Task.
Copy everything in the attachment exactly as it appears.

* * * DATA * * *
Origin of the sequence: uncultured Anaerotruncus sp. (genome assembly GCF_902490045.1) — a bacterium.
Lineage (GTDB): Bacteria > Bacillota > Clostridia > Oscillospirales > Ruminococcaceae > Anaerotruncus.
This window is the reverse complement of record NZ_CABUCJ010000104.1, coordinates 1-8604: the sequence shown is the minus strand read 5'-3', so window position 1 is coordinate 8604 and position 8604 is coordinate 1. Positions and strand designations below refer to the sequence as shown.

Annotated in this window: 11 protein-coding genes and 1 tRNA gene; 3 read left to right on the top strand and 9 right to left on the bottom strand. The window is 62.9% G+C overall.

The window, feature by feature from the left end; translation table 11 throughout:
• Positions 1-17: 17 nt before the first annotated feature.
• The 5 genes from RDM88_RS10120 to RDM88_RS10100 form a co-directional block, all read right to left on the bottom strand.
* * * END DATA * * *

Origin of the sequence: uncultured Anaerotruncus sp. (genome assembly GCF_902490045.1) — a bacterium.
Lineage (GTDB): Bacteria > Bacillota > Clostridia > Oscillospirales > Ruminococcaceae > Anaerotruncus.
This window is the reverse complement of record NZ_CABUCJ010000104.1, coordinates 1-8604: the sequence shown is the minus strand read 5'-3', so window position 1 is coordinate 8604 and position 8604 is coordinate 1. Positions and strand designations below refer to the sequence as shown.

Annotated in this window: 11 protein-coding genes and 1 tRNA gene; 3 read left to right on the top strand and 9 right to left on the bottom strand. The window is 62.9% G+C overall.

The window, feature by feature from the left end; translation table 11 throughout:
• Positions 1-17: 17 nt before the first annotated feature.
• The 5 genes from RDM88_RS10120 to RDM88_RS10100 form a co-directional block, all read right to left on the bottom strand.